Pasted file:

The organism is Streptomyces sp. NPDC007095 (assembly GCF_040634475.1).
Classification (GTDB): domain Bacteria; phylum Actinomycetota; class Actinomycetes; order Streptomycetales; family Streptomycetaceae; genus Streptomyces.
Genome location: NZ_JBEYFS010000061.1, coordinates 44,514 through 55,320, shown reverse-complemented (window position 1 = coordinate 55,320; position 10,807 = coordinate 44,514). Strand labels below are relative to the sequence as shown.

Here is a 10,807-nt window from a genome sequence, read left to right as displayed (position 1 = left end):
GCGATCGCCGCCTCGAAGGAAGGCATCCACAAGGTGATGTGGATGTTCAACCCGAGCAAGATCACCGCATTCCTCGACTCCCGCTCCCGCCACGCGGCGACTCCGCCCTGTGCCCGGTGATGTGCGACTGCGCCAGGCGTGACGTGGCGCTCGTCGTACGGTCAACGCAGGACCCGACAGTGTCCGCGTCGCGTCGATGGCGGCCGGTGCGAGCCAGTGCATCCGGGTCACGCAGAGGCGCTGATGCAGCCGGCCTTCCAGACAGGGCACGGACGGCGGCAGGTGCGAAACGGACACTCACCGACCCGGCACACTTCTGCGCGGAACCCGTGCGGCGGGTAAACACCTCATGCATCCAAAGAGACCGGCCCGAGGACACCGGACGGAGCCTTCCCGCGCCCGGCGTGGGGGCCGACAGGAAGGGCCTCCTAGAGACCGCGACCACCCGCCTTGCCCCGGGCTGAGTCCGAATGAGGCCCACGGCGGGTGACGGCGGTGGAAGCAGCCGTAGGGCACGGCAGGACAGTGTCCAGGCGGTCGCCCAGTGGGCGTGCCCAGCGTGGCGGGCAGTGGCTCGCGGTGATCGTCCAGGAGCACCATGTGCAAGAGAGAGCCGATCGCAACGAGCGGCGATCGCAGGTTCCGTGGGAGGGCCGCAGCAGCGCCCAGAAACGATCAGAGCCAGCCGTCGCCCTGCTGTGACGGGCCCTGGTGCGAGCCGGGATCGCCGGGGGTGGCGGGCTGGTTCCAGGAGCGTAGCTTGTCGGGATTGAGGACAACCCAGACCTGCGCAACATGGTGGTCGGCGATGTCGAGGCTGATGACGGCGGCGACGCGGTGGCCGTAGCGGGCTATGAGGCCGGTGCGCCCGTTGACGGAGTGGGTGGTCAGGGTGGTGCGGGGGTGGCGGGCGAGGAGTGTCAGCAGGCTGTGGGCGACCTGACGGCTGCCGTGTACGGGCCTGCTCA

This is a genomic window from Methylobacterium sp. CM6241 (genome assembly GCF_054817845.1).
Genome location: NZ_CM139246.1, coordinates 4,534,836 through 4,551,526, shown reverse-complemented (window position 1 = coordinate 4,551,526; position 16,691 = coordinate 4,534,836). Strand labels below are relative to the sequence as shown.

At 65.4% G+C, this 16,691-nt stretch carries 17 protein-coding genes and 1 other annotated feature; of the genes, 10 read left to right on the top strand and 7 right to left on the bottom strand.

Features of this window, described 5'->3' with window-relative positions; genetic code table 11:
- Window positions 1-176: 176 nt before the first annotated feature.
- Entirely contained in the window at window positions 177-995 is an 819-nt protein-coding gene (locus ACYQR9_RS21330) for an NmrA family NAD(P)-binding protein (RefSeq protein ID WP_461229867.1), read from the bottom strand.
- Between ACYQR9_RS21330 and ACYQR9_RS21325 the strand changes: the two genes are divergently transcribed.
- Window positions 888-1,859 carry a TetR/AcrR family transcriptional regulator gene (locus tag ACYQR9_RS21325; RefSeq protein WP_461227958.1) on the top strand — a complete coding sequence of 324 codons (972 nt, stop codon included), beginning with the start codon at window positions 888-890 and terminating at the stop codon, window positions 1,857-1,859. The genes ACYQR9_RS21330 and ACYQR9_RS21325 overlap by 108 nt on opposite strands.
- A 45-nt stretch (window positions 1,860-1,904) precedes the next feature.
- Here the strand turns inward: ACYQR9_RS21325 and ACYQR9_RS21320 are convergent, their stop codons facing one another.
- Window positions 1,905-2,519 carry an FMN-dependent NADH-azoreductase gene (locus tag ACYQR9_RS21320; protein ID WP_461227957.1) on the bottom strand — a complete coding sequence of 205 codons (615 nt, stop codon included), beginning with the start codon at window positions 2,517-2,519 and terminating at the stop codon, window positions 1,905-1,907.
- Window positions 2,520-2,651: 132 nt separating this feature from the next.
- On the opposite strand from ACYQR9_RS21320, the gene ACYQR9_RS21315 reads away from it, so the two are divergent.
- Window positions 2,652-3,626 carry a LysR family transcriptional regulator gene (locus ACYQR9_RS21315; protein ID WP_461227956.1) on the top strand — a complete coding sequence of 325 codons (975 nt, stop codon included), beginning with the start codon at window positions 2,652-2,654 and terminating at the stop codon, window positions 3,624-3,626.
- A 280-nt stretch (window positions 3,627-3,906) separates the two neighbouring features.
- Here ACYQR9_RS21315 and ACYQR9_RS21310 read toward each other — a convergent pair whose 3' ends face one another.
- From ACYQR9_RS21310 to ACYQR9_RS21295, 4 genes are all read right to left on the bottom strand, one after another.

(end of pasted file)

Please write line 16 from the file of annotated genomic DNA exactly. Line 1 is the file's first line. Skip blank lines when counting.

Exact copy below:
- Window positions 1,905-2,519 carry an FMN-dependent NADH-azoreductase gene (locus tag ACYQR9_RS21320; protein ID WP_461227957.1) on the bottom strand — a complete coding sequence of 205 codons (615 nt, stop codon included), beginning with the start codon at window positions 2,517-2,519 and terminating at the stop codon, window positions 1,905-1,907.